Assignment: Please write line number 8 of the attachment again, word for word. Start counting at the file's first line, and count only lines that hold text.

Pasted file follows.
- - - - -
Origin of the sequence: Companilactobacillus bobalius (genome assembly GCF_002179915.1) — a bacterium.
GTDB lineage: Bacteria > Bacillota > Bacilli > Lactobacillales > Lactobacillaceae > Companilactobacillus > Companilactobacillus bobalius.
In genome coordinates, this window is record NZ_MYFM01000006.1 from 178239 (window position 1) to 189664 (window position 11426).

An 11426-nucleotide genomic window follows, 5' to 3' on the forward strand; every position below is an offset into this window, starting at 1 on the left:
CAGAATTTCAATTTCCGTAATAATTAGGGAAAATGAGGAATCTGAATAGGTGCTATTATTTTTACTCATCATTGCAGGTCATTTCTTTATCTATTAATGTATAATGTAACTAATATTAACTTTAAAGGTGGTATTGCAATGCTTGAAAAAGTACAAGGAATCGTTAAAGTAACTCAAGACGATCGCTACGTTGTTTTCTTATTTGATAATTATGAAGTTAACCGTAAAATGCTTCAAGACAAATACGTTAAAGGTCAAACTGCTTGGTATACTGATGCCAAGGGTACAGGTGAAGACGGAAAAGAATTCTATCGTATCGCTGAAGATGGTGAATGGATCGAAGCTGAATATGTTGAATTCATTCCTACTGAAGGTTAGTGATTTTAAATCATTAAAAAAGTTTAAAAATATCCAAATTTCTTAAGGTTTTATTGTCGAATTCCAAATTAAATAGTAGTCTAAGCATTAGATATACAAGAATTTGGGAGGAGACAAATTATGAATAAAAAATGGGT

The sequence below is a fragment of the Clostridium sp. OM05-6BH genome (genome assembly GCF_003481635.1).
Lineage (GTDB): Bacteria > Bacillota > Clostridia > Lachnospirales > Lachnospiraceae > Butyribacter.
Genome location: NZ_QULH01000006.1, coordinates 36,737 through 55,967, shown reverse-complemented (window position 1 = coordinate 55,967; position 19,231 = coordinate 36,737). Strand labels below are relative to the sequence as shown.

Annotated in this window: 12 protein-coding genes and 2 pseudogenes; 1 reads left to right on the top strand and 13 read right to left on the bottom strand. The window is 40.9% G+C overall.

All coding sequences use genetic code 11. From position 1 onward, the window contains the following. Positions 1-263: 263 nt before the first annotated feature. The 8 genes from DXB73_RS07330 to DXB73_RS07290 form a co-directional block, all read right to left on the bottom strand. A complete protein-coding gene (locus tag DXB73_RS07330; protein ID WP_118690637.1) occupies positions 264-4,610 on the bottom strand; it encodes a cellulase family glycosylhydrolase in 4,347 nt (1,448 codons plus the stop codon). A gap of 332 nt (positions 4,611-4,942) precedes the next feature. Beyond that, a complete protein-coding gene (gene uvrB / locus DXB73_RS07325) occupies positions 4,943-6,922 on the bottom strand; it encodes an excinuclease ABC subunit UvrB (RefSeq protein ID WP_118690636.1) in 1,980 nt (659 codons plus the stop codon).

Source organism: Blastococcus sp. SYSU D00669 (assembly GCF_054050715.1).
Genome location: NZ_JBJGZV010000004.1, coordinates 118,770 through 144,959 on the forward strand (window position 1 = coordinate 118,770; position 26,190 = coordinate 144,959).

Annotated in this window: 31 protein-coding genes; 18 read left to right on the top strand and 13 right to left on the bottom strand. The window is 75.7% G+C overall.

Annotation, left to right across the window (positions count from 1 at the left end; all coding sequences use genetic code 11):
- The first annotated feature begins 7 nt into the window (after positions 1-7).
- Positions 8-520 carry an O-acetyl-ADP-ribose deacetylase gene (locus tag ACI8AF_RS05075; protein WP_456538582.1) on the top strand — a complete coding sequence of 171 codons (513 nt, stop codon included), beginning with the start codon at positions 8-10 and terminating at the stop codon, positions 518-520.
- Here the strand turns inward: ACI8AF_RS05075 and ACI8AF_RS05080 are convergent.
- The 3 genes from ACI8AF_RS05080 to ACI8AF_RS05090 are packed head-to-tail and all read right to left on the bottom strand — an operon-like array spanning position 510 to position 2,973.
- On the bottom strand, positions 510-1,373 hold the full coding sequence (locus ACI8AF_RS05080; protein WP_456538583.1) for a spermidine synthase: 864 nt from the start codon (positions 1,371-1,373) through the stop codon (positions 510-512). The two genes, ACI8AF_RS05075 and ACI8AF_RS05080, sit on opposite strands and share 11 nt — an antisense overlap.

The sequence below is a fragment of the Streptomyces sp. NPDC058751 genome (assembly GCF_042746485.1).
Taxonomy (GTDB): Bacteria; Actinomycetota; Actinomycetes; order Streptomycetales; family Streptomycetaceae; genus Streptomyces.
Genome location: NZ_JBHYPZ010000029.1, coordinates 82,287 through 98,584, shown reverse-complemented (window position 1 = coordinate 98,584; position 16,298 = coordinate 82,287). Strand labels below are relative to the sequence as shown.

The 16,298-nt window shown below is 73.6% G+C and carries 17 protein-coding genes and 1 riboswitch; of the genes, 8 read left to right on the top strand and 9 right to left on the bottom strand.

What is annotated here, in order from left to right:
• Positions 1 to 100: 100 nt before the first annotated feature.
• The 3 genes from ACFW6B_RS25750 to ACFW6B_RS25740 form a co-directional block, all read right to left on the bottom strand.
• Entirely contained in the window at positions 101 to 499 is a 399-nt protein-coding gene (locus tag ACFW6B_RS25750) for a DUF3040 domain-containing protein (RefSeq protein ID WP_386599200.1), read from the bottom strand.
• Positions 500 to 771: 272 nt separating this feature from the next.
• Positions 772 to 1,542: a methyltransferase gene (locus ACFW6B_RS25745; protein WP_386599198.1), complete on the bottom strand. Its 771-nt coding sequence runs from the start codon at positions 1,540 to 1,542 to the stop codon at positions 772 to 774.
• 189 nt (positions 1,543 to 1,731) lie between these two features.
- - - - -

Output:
Genome location: NZ_QULH01000006.1, coordinates 36,737 through 55,967, shown reverse-complemented (window position 1 = coordinate 55,967; position 19,231 = coordinate 36,737). Strand labels below are relative to the sequence as shown.